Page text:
Your twenties are your formative years. The time when you are learning who you really are, and what you enjoy, establishing new friendships, and discovering what you really want from your life. Experiencing all your twenties have to offer can be really fun, but it can also be challenging and emotionally exhausting; even without a long-term condition like CML. Navigating your twenties while living with CML will no doubt bring its very own challenges.
Living with CML might make you feel different from others your age, but the differences may not always be negative. Everyone’s experience is different, and for lots of people on treatment for CML, life seems to go on just as it did before.
CML may have a huge impact on your life in your twenties, or the impact might be fairly small. Here are a couple of areas where you might notice challenges as a twentysomething with a long-term condition, and some suggestions to help you manage them.
A lot of your twenties can revolve around your social life, with plenty of nights out partying, and you may feel unsure whether it’s safe for you to participate to the same extent as your friends. Parties come with drinking and late nights, which may impact how you feel the next day.
While there is not much evidence to suggest that drinking alcohol will negatively impact your TKI treatment1, it’s likely that your oncologist will recommend that you be responsible.
Fatigue is different from just being tired. The lack of energy can feel relentless, and no amount of sleep is able to fix that feeling when it arrives. While you probably won’t be able to get rid of your fatigue completely, there are a couple of strategies you can incorporate into your daily and weekly routine that might help in boosting your energy levels and making you feel a little better overall. We have an article HERE where you can read some more about how to deal with fatigue.
If you are living away from home for the first time you may feel overwhelmed, but use this as an opportunity to take ownership of your CML. You are now responsible for managing your medications and making sure you show up for your appointments. Taking on this responsibility now will help you in lots of areas of life in the future.
It’s really important that you keep taking your medications and following your healthcare team’s advice. If you’re used to someone else reminding you, you might want to look up apps for your mobile phone that can offer the same function.
Chances are, in your twenties you will be dating -maybe a lot, maybe a little- and your CML diagnosis may impact how and who you choose to date. You may find it difficult to find partners that you feel comfortable enough with to talk about your CML. It’s a personal thing and you might not want to tell a romantic partner about it until you are sure you can trust them.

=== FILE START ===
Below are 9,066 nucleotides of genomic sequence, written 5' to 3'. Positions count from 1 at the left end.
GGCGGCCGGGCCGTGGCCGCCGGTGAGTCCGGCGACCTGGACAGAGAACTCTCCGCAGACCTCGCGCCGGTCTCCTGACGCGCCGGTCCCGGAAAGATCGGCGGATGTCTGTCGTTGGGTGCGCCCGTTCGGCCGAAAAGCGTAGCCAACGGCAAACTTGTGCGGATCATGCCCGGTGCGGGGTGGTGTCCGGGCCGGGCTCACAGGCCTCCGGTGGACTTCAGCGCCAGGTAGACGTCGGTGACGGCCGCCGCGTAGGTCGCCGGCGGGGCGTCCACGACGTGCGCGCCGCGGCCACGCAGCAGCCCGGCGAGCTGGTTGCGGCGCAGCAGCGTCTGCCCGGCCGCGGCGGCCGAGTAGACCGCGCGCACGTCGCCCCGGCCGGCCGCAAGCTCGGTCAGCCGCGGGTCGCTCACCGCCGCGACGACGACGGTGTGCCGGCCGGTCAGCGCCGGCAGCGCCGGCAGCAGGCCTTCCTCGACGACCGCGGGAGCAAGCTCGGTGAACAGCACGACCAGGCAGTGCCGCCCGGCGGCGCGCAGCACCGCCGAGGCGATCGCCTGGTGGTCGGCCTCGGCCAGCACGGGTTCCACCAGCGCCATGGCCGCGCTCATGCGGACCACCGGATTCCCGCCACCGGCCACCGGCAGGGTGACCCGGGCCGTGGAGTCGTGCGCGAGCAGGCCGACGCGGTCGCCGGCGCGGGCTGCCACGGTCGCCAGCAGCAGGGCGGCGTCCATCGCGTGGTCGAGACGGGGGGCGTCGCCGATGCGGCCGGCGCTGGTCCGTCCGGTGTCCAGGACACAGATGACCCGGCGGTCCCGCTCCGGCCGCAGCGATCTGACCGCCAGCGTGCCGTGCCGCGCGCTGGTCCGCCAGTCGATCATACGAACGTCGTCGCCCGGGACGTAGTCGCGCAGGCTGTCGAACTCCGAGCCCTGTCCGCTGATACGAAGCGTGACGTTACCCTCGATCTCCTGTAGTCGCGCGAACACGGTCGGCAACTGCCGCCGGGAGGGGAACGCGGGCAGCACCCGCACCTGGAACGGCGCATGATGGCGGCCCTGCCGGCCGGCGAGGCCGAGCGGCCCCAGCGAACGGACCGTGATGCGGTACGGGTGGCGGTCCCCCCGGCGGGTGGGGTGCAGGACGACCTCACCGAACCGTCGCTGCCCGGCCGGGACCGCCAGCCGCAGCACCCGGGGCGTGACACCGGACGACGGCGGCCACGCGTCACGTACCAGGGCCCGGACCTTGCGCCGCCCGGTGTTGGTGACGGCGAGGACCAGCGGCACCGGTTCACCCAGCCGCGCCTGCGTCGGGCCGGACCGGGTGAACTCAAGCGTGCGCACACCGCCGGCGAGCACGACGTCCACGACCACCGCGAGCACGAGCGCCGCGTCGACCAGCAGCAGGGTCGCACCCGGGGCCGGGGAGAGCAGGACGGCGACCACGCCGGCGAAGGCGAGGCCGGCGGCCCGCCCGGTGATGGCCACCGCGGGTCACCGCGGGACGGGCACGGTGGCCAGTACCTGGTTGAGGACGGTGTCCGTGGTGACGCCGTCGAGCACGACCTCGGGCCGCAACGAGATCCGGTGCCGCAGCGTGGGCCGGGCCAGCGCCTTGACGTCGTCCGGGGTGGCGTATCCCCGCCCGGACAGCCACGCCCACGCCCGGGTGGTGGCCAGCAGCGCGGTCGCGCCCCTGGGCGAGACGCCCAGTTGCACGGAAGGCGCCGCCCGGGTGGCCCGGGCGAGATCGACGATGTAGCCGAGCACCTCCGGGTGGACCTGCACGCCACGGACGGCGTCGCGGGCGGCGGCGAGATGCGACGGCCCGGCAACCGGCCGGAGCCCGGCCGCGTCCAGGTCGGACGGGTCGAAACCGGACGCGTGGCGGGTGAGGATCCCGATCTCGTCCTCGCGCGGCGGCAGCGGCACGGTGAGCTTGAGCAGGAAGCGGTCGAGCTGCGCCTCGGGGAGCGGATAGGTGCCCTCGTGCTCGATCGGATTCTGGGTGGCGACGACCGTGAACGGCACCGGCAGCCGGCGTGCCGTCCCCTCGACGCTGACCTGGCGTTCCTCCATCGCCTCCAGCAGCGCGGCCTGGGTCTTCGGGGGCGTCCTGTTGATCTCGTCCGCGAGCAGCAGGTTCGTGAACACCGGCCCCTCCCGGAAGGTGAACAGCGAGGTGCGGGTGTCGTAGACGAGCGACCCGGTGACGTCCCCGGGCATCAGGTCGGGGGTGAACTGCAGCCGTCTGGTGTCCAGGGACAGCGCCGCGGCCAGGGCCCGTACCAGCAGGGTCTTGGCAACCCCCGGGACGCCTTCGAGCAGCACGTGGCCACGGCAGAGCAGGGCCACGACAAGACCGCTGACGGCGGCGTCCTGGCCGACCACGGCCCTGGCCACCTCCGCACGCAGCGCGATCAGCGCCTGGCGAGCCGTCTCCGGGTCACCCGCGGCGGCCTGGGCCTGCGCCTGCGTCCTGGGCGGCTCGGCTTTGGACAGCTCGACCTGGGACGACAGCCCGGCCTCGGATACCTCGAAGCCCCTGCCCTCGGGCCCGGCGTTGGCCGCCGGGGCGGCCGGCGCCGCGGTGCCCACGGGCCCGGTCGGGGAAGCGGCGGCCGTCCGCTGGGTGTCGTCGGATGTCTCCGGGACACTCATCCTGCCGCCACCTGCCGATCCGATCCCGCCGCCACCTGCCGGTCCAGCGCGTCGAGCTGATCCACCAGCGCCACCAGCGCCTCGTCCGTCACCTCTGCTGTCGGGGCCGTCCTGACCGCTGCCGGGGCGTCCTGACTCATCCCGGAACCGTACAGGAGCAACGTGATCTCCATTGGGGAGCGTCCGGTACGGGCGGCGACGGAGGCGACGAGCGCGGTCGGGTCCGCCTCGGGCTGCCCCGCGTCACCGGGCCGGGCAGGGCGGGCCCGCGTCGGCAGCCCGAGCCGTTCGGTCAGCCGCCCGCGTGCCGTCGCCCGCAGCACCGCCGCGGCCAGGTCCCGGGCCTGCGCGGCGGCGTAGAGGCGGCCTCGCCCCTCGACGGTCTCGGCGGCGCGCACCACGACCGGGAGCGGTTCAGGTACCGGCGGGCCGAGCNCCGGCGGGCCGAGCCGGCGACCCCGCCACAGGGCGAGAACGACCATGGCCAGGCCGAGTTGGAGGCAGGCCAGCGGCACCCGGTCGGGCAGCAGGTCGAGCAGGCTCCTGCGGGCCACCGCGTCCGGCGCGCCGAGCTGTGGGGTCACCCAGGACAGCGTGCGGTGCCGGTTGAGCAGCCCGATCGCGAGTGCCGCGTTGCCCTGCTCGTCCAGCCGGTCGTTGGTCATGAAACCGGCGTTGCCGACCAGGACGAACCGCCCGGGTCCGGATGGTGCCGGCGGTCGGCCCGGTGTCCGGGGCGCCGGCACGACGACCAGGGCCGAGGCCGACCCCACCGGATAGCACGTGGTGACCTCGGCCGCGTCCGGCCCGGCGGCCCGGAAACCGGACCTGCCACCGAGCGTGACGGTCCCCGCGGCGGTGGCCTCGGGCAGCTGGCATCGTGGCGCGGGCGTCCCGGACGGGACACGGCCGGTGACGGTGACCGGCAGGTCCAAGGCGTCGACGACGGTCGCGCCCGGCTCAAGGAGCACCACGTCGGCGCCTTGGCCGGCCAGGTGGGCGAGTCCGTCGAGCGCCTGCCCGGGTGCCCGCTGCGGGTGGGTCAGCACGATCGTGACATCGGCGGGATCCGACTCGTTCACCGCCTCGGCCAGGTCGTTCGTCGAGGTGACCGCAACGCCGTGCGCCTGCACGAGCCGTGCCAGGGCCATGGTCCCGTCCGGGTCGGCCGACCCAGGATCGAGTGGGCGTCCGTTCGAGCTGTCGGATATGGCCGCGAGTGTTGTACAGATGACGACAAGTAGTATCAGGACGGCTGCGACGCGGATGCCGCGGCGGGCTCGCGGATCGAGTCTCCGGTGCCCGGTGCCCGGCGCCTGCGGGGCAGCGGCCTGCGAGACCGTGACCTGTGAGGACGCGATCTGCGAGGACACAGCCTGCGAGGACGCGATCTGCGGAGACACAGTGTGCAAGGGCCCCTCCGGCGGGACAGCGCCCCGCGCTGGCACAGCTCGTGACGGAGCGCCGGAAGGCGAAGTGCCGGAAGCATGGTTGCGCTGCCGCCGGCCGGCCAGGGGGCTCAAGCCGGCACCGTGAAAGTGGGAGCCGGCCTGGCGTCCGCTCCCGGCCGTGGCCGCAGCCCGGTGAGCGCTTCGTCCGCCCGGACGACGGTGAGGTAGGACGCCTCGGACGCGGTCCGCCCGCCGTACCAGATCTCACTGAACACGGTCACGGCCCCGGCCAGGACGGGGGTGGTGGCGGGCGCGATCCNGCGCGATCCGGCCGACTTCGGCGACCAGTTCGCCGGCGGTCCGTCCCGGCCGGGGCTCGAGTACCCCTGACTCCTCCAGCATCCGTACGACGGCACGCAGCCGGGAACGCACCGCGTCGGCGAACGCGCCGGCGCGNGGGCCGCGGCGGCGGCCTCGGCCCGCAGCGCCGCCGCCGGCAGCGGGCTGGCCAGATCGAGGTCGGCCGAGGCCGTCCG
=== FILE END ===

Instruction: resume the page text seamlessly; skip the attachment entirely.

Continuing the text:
Some CML medications may decrease your sex drive. This might lead to frustration for you if you are dating or in a relationship and you find that you just don’t want to have sex. If you are having difficulty with ‘traditional’ sex, remember there are lots of ways to achieve intimacy with a partner. You might just need to be a little creative! Try not to compare yourself and your experience to that of those around you; everyone’s experience is different, and with a little trial and error, you will find something that works for both you and your partner.
Some CML treatments may cause bloating, and that might make you feel less confident in your body. There is a big focus in your twenties on how you feel about your appearance and how you think others perceive you. Experiencing bloating and other bodily changes due to your treatment can cause your self-confidence to take a hit. You might feel shy, self-conscious, or just not really like your old self, and all of these feelings are valid and normal. While there is no single remedy for self-image issues caused by CML or its treatment, you may find that talking about how you feel with your partner, friends or healthcare professional can help make these feelings a little less burdensome.
Navigating life with a long-term condition can be isolating. It is helpful to talk about how you are feeling, but you may feel that your friends and family can’t really understand what you are going through. There are lots of places online where young adults with CML can come together and share their experiences in a safe space with people who really understand what it’s like to live with the condition. While everyone’s experience with CML will be different, interacting with other people who are going through something similar to you might help reduce feelings of isolation and help you feel a sense of support and community.2